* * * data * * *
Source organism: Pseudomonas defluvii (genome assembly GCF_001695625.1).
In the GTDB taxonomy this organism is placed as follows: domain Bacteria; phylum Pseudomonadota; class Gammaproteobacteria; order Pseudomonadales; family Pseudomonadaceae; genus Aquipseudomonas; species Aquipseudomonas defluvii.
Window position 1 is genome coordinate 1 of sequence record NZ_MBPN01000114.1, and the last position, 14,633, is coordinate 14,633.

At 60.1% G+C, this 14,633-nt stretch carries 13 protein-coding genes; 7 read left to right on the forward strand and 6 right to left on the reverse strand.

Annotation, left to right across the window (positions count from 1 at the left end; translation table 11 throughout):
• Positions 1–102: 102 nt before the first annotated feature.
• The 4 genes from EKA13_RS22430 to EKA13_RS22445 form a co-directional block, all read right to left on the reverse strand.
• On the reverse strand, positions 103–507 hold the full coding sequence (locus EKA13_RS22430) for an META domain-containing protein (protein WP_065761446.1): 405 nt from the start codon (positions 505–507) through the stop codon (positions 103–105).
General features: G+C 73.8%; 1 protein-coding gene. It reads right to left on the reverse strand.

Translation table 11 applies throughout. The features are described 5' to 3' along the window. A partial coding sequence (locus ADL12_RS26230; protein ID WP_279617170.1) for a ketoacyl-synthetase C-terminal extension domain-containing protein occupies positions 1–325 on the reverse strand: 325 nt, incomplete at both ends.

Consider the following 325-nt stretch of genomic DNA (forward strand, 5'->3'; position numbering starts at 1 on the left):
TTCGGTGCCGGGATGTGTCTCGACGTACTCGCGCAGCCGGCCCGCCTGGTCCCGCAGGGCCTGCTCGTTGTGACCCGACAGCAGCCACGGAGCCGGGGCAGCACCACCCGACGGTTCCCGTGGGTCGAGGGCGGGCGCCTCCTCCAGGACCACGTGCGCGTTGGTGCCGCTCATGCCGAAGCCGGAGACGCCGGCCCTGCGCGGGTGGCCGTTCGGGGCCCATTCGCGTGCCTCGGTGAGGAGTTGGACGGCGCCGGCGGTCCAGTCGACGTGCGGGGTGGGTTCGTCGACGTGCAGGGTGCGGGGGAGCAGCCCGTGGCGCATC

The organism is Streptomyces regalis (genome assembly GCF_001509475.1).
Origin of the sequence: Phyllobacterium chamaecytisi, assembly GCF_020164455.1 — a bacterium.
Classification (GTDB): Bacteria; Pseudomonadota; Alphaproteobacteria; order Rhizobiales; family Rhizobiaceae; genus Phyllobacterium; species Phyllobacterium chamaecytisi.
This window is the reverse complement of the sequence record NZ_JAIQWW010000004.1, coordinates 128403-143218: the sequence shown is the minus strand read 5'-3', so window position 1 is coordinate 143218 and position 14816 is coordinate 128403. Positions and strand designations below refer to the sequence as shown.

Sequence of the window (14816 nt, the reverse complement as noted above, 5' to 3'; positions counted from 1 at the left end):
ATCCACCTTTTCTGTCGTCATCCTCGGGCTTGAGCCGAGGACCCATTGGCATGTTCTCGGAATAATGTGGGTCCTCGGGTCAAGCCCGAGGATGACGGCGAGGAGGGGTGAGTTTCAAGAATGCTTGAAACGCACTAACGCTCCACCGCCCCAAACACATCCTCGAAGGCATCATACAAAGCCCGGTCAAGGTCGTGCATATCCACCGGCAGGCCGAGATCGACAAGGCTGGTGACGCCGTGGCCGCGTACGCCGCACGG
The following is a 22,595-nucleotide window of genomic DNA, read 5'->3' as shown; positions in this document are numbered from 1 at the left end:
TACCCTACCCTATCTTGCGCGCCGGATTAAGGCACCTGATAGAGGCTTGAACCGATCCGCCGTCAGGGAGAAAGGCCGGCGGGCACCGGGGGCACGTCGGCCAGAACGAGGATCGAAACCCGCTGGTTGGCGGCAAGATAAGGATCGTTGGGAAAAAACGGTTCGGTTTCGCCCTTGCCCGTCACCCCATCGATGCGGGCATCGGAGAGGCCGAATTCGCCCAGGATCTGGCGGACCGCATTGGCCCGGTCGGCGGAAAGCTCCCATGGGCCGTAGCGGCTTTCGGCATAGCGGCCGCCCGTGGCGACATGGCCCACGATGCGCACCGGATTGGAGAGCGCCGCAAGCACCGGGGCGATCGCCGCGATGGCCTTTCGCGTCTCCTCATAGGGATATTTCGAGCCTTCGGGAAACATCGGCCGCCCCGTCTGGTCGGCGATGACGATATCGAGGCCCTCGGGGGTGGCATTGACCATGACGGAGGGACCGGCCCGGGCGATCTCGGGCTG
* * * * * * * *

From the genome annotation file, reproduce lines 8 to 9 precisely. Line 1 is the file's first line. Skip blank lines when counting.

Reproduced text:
• On the reverse strand, positions 103–507 hold the full coding sequence (locus EKA13_RS22430) for an META domain-containing protein (protein WP_065761446.1): 405 nt from the start codon (positions 505–507) through the stop codon (positions 103–105).
General features: G+C 73.8%; 1 protein-coding gene. It reads right to left on the reverse strand.